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Political determinants of philanthropic funding for urban schools
Journal of Urban Affairs
  • Jeffrey Snyder, Cleveland State University
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K-12 education philanthropy has grown rapidly since 2000, with major funders like the Gates and Walton foundations expanding their grant portfolios. We examine whether and to what degree place-based characteristics help explain funding for local school districts. Using an original database of grants from the 15 largest K-12 education foundations to the largest school districts in 2000, 2005, and 2010, we present three main findings. First, the set of districts receiving the most funds varies over time. Second, foundations tended to give to sites with capacity for reform in 2000; yet by 2010, funders increasingly targeted places embracing philanthropic priorities, including charter schools and Teach for America. Finally, major foundations increasingly gave grants to same districts as other major funders—producing a convergent pattern of funding. These rapid and dramatic changes introduce questions about how foundations and districts interact and whether these funds will produce sustained reforms.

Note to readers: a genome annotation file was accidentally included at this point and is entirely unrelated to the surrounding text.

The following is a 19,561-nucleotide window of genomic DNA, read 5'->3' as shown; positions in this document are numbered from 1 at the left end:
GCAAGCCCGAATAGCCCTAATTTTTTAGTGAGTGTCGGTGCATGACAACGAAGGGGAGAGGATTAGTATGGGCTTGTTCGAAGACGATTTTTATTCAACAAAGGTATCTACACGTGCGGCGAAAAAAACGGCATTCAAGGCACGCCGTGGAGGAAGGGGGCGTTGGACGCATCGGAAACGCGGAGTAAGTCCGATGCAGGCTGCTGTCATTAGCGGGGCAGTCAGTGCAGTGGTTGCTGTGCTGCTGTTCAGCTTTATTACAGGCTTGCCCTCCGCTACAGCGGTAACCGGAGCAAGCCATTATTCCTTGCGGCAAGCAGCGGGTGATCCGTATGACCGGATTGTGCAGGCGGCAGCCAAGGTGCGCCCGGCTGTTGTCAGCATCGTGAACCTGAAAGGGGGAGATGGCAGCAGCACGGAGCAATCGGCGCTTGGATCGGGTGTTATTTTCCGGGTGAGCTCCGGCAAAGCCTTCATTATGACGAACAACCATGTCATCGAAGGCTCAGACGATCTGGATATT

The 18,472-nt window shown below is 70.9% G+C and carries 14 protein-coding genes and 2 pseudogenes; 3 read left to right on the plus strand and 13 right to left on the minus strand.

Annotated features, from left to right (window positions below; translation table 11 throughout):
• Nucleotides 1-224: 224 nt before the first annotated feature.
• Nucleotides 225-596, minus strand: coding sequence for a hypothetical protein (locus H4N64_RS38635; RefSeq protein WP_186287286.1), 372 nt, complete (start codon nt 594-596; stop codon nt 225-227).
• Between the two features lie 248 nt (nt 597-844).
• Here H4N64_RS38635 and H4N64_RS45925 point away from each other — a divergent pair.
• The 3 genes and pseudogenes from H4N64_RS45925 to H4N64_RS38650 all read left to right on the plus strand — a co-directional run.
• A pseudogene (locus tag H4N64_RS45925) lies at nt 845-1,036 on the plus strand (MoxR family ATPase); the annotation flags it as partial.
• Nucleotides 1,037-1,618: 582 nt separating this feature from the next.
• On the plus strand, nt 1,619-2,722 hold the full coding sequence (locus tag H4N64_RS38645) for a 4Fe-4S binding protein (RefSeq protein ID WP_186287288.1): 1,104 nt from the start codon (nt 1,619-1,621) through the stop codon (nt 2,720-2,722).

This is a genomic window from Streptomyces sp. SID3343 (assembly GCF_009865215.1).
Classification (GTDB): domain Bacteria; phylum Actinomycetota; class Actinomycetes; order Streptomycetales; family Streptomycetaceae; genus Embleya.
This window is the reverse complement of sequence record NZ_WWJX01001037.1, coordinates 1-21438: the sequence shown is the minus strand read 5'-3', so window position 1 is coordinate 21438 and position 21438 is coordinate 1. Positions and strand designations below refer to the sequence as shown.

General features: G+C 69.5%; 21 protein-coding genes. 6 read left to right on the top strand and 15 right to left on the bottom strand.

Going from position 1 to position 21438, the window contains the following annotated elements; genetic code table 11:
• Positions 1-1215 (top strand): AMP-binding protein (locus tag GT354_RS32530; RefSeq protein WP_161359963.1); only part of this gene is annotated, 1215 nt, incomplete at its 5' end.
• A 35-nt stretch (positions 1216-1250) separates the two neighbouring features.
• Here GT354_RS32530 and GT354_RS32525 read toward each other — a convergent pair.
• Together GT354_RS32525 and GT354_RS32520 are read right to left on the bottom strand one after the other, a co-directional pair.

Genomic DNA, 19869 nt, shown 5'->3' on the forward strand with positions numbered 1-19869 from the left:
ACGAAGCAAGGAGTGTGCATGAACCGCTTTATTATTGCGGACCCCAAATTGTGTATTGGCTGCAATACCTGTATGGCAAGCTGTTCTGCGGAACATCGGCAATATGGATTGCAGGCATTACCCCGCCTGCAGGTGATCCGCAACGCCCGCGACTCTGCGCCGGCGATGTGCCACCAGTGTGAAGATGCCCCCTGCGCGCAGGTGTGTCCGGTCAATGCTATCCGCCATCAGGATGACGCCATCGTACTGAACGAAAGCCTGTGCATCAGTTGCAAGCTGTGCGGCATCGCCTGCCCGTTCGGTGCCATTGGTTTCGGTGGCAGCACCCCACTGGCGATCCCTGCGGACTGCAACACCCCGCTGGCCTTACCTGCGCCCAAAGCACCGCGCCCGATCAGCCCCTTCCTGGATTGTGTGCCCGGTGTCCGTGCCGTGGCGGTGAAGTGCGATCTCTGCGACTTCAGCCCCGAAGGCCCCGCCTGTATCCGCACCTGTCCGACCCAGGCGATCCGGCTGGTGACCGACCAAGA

Citation Information
Jeffrey Snyder. "Political determinants of philanthropic funding for urban schools" Journal of Urban Affairs Vol. 39 Iss. 1 (2017) p. 91 - 107
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